Patterns of the use of technology by students in higher education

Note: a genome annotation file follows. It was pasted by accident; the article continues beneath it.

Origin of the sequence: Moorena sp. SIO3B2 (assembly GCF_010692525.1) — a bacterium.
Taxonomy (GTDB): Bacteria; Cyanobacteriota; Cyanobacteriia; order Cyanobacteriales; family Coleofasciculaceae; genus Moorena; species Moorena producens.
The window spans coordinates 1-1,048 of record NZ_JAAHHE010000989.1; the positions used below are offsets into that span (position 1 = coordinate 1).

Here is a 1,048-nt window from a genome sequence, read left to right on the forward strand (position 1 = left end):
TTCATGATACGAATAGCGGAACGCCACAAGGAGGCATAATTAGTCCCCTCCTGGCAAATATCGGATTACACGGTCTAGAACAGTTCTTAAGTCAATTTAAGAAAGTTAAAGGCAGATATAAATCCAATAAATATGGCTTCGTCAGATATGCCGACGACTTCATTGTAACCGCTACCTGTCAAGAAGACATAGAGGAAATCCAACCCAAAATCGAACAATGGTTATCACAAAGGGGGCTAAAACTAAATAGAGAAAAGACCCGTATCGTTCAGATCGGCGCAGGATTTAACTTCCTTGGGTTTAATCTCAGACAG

Rationale: Unavoidably, the 21st century is witnessing continuous discourse about students’ technology uses in higher education. This thesis explores the underpinnings of students’ technology usage in their rhizomatic (personal) learning networks in the higher educational environment through a lens of four sub-research questions and four research hypotheses. Methodology: This research adopted a cross-sectional narrative and numeric study using the Frameworks for an Integrated Methodology (FraIM). The study was conducted in four universities comprising two universities in Ghana, one in South Africa and another in Belgium. Participants and respondents included students and lecturers. Data collection methods comprise focus group interviews, individual interviews, surveys (paper and web-based) and rhizomatic maps. The philosophical underpinning was inclined towards the critical realists’ stance and hinged to Rhizome Theory and Actor Network Theory. Data were analysed through descriptive and multivariate analyses and learning analytics employing tools in social network analysis. Results were presented graphically via Rhizomatic Learning Network maps, charts, tables and narratives. Findings: Students’ personal learning networks exhibit traces of rhizomatic patterns which are related through human and non-human actors. Seven categories of actors – comprising 218 individual actors – were found in students’ Rhizomatic Learning Networks. Out of 19 traceable digital devices used by students, this research established differences among the institutions in the four most widely used digital devices: Laptop, Smartphone, Tablet or iPad, and E-Reader pro rata. Students owned, in this sequence, smartphones, laptops, tablets or iPads and e-readers. This research also found statistically significant differences among all four institutions in terms of students’ self-perceived importance of handheld mobile devices towards academic success, university wireless network experiences and satisfaction of Learning Management Systems in the universities. However, results indicated that students are not likely to skip classes when materials from course lectures are available online, implying an inclination towards a blended approach to learning despite a technologically-rich environment. Implications and Value: With an underlying effect on curriculum design and implementation, this thesis, supporting rhizomatic approaches to learning, has tremendous potential to improve personal learning networks in higher education. It further contributes an understanding of emerging patterns in the personal learning networks of higher education students within a technology-rich environment. Again, integration of the two theories – FraIM, analytical tools and style of presentation – in understanding the problem through the lens of a critical realist is novel. Key Recommendations: Further rhizoanalysis research into the detailed roles performed by individual technological actors in students’ personal learning networks in the higher educational environment is required. Additionally, clear policies exhibiting willingness and enforcement strategies to integrate technology in all facets relating to learning should guide curriculum development within the universities.